I have a customer that has requested a cake and informed me that she needed to make sure that I would not use any nuts in the recipe because a guest at the party has a nut allergy. I informed her that I do not have a nut free kitchen but that the recipe and icings I will be using do not have any nuts in them. I gave her an ingredient list and she forwarded it to the guest with the nut allergy. She wrote me an email back stating that the guest said that my cake would be fine. Is that enough clarification and back up documentation that I addressed this issue and stated I do not have a nut free kitchen? What have some of you done?
What kind of reaction does the guest have to nuts? Itching vs throat-closing...
I personally wont do it.
Nut allergies are potentially very dangerous. State in writing that you do not have a nut free kitchen and the cake could come in contact with nuts. All it takes is a trace to cause a reaction. I do have a nut free kitchen ( my daughter has allergies) but would be very hesitant to ensure someone with allergies that my food is for sure safe for them. It is such a liability, especially if you aren't nut free. However, if that allergic person chooses to eat it and you have stated clearly on a label that it was processed around nuts you have covered yourself.
In addition to doing the above, I would also make sure that any products that you use such as flour, sugar, cake mixes, etc were processed on nut free equipment. If something comes from a company which previously processd nuts, I would inform the customer and have that in writing also.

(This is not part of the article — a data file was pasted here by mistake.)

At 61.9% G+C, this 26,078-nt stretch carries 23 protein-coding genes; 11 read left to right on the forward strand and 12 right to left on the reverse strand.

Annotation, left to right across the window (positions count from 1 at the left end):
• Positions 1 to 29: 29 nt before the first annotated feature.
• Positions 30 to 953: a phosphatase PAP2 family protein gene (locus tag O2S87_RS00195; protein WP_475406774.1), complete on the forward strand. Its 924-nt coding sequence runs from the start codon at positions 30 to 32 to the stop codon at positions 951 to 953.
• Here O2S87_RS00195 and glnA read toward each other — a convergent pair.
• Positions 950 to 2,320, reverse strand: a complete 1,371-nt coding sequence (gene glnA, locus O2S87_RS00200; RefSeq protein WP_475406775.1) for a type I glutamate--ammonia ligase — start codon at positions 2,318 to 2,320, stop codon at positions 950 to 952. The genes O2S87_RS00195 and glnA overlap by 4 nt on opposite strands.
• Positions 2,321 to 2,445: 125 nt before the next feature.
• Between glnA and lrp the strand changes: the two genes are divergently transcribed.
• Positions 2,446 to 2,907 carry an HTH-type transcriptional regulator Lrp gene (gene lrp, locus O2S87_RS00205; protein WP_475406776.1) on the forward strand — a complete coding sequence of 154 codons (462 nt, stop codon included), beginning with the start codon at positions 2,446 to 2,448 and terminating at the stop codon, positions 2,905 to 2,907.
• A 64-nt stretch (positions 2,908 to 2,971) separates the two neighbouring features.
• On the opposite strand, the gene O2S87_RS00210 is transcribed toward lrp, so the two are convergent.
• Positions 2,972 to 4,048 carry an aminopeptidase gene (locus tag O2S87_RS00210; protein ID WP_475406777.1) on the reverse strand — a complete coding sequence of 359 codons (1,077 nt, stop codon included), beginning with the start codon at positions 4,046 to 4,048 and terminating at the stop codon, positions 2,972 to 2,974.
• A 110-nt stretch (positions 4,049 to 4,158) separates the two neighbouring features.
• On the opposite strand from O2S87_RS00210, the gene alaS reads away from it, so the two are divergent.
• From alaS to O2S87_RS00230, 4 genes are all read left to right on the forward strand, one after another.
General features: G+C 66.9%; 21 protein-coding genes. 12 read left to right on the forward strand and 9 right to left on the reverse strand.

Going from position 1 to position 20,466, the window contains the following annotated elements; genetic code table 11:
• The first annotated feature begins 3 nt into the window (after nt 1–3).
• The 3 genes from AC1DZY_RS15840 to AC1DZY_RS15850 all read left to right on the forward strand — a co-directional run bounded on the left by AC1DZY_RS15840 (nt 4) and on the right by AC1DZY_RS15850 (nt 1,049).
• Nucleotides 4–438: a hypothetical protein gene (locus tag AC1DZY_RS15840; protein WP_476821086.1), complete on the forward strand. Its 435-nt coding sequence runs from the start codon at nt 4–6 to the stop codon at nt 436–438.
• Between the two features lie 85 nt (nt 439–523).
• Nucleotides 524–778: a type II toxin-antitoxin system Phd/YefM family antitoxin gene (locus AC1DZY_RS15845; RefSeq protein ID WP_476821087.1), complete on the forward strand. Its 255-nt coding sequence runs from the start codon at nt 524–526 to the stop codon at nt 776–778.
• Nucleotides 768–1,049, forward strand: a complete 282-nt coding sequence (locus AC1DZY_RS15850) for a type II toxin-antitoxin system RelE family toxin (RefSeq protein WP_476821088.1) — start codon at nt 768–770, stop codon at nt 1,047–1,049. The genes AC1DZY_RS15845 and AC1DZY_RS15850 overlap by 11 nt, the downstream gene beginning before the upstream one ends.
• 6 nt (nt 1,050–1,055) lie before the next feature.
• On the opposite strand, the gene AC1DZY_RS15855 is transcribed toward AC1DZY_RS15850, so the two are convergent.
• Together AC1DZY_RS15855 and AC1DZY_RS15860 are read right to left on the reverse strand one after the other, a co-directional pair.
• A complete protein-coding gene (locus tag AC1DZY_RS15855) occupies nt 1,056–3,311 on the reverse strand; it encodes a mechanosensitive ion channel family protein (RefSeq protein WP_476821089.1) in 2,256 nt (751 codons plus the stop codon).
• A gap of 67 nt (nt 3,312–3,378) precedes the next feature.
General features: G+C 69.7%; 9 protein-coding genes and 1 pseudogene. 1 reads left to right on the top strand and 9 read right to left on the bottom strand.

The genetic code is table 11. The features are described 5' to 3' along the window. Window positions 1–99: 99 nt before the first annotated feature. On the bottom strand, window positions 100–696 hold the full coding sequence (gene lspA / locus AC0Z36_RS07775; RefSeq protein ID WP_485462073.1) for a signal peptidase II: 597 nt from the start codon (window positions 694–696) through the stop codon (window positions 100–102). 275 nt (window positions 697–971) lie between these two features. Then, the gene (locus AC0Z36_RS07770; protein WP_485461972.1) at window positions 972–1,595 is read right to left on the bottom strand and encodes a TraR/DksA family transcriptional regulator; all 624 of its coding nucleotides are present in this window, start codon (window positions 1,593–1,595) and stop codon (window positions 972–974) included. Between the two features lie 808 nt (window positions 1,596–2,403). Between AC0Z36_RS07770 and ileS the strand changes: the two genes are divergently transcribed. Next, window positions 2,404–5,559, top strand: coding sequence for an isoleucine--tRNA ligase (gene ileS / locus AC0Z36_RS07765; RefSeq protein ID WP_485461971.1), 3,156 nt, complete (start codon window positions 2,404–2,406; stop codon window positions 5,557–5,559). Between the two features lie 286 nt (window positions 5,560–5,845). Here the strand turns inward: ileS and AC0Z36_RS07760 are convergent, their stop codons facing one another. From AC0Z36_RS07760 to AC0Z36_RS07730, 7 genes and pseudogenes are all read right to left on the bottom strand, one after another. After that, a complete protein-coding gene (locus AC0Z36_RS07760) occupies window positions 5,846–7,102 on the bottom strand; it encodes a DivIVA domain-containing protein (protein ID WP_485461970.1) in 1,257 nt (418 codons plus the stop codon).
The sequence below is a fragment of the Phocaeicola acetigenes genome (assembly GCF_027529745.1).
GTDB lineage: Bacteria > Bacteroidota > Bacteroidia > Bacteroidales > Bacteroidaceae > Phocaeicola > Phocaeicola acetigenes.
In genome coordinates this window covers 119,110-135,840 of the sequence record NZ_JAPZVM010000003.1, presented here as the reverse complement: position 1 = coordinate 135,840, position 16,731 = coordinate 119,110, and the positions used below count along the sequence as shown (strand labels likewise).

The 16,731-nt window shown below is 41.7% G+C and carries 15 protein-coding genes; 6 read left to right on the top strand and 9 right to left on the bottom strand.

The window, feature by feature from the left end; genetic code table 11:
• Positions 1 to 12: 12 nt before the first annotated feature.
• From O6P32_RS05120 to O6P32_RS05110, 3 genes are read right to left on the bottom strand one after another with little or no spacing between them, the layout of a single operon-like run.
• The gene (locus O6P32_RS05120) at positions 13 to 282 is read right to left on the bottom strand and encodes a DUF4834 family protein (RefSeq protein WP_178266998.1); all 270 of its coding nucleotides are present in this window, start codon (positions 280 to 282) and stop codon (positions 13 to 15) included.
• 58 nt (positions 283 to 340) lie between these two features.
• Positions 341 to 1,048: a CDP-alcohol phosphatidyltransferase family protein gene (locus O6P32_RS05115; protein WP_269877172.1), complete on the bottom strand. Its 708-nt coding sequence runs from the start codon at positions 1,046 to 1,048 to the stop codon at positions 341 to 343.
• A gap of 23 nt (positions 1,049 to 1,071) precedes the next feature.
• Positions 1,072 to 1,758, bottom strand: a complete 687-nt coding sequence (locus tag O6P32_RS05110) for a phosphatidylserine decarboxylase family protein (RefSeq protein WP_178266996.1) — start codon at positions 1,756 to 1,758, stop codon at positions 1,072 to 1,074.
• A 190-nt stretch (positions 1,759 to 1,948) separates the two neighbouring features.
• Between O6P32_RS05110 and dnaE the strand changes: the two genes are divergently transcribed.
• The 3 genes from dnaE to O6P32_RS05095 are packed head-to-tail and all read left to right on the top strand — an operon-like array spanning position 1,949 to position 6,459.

Are you doing a contract? If you usually don't, I would definitely do one with this cake.
I don't do contracts and I don't do allergan free cakes.
I will not hunt down & purchase special ingredients for one customer and I won't ever, ever, ever, ever, ever, ever promise that something is "nut free".
I've told any customer that asks for something that is nut free that ALL of my ingredients and equipment have the potential for cross contamination from nuts, nut dust, and nut oils.
If the primary client or the recipient of the cake is the one with allergy, I decline the cake order--and I don't back down, no matter what they tell me. I don't believe for one second that the person celebrating the event ISN'T going to even "try" the cake.............
If the allergic individual is a guest of the client, I tell the client all of what I've said above and then I tell the client that once they accept delivery of the cake, they are then LIABLE and fully responsible for making sure that the allergic individual DOES NOT CONSUME OR TOUCH ANY OF THE CAKE. The client is advised that they MUST inform the guest that the cake is absolutely NOT nut free.
I suggest that they do this at a time when other guests are around as witnesses--not in a way to single out the allergic individual, but as a general notice that the cake is "not nut free."
I have the client sign a statement to this effect and I give them a copy. I want it abundantly clear that the client is assuming all responsibility for what their guest does when that guest is confronted with a cake that is potentially harmful to them.
So far, so good---knock wood.
As long as you have liability insurance and wording in your contract indicating that you cannot guarantee that the product will not contain trace amounts of nuts, you should be fine.
Everyone with food allergies has a different comfort level, so let the customer make the decision on whether or not they are comfortable eating the cake based on your disclaimers. Chances are your cakes have already been exposed to someone with food allergies anyway, since about 1% of the population has them.
I wouldn't do it either, too much of a risk. My daughter has a child in her class this year with a nut allergy, Ill be sending in NOTHING homemade.
MD requires that all products bear a small label stating:
Bakery uses nuts, dairy, wheat, soy, and eggs.
I just printed it at Vistaprint on little address labels with cupcakes on it. They were cheap.
Even if your HD doesn't require it, it's a good measure.